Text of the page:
On Monday morning, the All Blacks will leave for Tokyo and a short training camp in Kashiwa, about 50km northwest of the Japanese capital, carrying the World Cup hopes of a nation and one or two strategies about how to break what will likely be a cloying defence in the knockout matches.
The British & Irish Lions provided the template in 2017 and Ireland, England, Wales and South Africa in particular have recently shown how hard they can be to get through or past. In the near claustrophobic pressure of the sudden-death matches starting next month, creating one or two opportunities, and, crucially, finishing them, will be the difference between progressing and going home.
Four years ago in the United Kingdom, the All Blacks built slowly during the pool matches (after surviving a scare against Argentina), by refusing to reveal their full repertoire of attacking tricks. "Full menu" is what coach Steve Hansen described it then, and much of it revolved around their kicking game.
Nothing was off the table once the All Blacks faced France in the quarterfinal in Cardiff, however, and that contrived to blow the French off the Millennium Stadium pitch, although the excitement of playing in a sudden-death match almost certainly contributed to that far higher level of performance from Hansen's men.
The defensive strategies of top international teams have improved significantly since, with line speed a big part of that, but Hansen believes the tide will turn. And yes, he is confident his side have the players and strategies to play a part in that attacking renaissance – to "crack the nut", he called it - in Japan.
"We've certainly got some talented people," Hansen said in Hamilton this week. "Our game is about using the ball and using a triple-threat game. That's the thing that pleased me the most about the Aussie game [at Eden Park recently]. We kicked well and ran and passed well. We did those three things really well; you can't just do one.
"The kicking game is about shaping the defensive line and if you've got a poor kicking game then the defence doesn't have to worry about it. If you've got a sharp kicking game then they have to re-adjust how they want to defend and that might create a bit more space."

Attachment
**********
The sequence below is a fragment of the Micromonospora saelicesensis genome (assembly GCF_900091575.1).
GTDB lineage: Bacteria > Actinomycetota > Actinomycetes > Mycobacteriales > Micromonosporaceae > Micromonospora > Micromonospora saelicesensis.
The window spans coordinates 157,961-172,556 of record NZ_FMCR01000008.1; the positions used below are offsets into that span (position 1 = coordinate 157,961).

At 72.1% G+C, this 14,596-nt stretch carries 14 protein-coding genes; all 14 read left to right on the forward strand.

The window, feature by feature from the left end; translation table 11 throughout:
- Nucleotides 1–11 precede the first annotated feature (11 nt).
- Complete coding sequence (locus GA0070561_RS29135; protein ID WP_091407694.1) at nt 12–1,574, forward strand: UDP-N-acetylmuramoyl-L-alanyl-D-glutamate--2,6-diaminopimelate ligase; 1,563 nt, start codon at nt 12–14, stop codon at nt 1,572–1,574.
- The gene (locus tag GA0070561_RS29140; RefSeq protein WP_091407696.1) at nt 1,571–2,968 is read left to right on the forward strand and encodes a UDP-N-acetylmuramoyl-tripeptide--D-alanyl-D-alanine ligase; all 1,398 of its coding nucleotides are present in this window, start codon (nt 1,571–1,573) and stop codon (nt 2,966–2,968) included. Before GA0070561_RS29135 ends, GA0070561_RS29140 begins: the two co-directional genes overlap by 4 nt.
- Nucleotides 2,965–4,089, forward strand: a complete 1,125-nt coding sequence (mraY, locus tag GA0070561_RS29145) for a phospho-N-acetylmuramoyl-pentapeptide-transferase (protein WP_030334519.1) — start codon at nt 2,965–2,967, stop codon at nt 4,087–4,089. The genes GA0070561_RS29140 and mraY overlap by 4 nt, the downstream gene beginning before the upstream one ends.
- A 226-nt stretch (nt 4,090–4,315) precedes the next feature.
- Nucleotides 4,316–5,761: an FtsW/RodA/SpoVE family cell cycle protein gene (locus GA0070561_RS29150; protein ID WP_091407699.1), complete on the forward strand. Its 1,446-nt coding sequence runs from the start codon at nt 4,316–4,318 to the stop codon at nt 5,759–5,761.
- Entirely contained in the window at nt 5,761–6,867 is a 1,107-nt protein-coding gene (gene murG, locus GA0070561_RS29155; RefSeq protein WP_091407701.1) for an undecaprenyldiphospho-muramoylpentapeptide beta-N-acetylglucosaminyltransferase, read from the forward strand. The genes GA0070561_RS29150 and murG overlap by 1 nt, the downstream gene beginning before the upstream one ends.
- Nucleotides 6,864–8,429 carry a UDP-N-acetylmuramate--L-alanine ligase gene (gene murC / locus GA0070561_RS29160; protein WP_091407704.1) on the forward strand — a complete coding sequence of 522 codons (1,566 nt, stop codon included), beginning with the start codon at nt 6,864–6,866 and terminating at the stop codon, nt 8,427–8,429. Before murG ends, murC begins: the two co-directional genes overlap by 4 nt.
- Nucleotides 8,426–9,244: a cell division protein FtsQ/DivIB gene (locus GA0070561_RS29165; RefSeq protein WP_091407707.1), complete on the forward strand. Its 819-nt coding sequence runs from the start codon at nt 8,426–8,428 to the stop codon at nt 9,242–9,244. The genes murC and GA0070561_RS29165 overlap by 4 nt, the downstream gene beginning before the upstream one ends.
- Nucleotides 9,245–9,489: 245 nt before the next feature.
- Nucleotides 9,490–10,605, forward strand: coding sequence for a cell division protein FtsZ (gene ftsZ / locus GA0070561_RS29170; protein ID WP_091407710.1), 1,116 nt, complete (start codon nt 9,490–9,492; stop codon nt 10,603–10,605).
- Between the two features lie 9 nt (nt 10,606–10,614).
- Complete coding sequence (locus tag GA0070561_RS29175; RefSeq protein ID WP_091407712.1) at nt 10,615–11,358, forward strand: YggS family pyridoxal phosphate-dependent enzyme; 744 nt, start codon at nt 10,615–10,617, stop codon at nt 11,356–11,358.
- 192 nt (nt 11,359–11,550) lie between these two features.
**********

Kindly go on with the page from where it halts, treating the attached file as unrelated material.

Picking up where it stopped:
Hansen added: "I think there's definitely been a swing or bias towards defence. Because of that then everyone thinks we [top international teams] are closer than we probably really are. But someone's going to crack that nut – the defensive nut that needs to be cracked – because history tells us that will happen.
"When it does then it will open up the floodgates for the attacking game to become strong again and everyone will say there's a bias towards the attacking game and they will go away and work harder on defence.
"That's been the nature of the game – toing and froing – for a long, long time. I'm looking forward to that nut being cracked."
It doesn't take a genius to assume the use of Richie Mo'unga and Beauden Barrett as dual playmakers, a ball-playing pack, a variety of kicking options and an up-tempo game plan will provide the basis of the All Black nutcracking strategy. Neither would it surprise to see a game plan against Tonga at Waikato Stadium consisting of solely catch, pass, and intelligent running lines.
And while the South Africa game on September 21 is looming as potentially the most pivotal World Cup pool match they have played, the question is not whether they will attempt to change things up during the tournament, but when.
It's possible the All Blacks will attempt to beat the Boks with a ruthless adherence to the basics while keeping one or two things under wraps. The same will apply for the other pool games against Canada, Namibia and Italy.
Hansen was asked this week: Can you crack the nut? "Hope so," he replied.
Pressed, he said: "I think so, yeah."
Don't be fooled by his reticence; Hansen is confident he has the right men and plans to make life difficult for any team they play over the next few months.